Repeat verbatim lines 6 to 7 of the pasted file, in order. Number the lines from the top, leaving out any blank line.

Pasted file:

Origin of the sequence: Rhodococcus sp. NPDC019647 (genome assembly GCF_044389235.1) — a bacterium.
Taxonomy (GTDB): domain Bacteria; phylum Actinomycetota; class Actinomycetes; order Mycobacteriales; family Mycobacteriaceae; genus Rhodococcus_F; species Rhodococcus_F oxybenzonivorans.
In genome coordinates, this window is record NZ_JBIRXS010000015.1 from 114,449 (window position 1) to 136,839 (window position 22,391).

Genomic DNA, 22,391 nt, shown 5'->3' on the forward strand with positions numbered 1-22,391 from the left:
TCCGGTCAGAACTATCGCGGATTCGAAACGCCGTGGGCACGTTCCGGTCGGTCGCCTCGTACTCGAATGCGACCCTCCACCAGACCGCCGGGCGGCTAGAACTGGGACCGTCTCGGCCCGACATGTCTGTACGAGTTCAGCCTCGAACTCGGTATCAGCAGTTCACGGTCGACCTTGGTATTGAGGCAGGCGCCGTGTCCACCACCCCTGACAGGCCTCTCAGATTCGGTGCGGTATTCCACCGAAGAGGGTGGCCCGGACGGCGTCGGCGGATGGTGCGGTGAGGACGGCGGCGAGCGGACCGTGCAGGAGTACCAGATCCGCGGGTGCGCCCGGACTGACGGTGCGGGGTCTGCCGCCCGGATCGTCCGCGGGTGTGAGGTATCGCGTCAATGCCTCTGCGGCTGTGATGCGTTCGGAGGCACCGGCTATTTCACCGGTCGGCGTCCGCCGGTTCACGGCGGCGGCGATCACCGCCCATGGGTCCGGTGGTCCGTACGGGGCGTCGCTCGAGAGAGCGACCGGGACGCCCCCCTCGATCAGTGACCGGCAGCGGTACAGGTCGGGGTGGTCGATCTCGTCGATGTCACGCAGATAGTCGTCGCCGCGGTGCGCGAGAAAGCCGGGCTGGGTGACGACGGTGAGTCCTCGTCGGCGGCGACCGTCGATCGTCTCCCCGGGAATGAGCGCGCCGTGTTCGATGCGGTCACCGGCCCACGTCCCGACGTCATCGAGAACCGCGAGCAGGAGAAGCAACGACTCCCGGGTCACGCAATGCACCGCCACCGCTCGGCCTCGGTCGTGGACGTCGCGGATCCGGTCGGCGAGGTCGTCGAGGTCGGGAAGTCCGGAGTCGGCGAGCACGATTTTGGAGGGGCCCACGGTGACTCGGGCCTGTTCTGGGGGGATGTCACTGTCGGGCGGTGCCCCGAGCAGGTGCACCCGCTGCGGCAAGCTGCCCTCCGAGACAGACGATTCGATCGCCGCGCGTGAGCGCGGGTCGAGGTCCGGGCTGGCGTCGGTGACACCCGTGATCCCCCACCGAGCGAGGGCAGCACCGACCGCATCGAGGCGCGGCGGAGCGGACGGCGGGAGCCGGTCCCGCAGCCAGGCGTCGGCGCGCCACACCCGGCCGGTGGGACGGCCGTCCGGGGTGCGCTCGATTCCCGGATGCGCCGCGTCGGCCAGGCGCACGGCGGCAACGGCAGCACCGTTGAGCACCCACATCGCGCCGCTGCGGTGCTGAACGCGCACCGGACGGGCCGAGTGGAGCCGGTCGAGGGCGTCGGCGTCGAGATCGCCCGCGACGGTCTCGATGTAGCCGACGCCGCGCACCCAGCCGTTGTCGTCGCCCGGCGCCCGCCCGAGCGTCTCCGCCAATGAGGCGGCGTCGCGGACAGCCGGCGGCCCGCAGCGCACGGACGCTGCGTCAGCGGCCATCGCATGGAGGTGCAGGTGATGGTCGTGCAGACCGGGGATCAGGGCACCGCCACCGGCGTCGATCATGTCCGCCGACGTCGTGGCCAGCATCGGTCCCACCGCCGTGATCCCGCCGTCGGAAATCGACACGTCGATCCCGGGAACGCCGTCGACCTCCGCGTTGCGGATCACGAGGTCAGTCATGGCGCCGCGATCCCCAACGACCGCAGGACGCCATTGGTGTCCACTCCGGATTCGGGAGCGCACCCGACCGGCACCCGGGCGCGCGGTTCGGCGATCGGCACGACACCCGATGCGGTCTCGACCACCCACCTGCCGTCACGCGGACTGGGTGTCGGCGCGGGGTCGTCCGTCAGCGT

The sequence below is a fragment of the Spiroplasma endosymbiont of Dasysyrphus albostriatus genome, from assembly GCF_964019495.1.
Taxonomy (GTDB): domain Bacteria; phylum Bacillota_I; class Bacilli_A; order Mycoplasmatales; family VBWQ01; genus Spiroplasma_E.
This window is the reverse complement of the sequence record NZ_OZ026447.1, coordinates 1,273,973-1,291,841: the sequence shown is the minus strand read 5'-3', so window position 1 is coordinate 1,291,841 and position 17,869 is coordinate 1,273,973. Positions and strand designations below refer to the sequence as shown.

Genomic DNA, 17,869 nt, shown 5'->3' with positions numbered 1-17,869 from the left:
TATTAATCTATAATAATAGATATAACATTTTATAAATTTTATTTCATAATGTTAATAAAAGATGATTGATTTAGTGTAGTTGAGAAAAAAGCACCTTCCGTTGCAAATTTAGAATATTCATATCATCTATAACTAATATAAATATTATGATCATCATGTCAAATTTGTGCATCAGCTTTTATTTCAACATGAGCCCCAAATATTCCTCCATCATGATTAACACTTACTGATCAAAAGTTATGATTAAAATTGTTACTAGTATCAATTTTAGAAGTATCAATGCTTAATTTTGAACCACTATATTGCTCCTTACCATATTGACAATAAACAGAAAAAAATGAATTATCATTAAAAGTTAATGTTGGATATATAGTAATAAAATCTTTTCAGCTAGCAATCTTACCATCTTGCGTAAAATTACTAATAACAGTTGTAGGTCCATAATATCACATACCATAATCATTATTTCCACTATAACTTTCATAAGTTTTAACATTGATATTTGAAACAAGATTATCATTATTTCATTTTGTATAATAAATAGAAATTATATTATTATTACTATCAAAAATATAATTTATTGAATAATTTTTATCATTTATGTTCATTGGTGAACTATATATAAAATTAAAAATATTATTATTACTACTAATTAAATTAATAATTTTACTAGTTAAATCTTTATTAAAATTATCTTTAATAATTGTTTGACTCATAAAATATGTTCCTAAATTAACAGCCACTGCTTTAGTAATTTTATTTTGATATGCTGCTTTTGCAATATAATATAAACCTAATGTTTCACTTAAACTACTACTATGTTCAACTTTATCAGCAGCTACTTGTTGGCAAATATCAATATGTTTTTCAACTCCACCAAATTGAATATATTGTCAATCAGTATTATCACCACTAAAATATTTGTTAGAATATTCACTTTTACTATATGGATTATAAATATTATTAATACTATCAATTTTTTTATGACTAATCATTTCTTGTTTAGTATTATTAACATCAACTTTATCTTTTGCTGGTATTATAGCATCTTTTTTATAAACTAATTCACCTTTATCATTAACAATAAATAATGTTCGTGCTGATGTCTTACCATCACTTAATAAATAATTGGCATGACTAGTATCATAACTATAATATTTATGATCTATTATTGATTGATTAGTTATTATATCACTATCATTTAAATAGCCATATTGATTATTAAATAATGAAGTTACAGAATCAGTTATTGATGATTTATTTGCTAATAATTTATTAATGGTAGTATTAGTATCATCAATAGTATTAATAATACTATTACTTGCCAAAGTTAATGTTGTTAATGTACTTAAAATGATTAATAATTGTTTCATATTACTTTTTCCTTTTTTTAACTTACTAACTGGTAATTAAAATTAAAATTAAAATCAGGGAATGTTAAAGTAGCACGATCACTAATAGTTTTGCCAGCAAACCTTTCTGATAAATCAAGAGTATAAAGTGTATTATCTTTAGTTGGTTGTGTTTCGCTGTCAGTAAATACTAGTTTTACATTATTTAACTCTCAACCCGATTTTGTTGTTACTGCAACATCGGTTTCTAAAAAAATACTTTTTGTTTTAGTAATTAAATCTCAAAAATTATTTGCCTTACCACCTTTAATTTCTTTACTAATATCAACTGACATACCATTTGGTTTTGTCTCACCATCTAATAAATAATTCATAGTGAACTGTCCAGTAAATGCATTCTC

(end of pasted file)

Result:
The sequence below is a fragment of the Spiroplasma endosymbiont of Dasysyrphus albostriatus genome, from assembly GCF_964019495.1.
Taxonomy (GTDB): domain Bacteria; phylum Bacillota_I; class Bacilli_A; order Mycoplasmatales; family VBWQ01; genus Spiroplasma_E.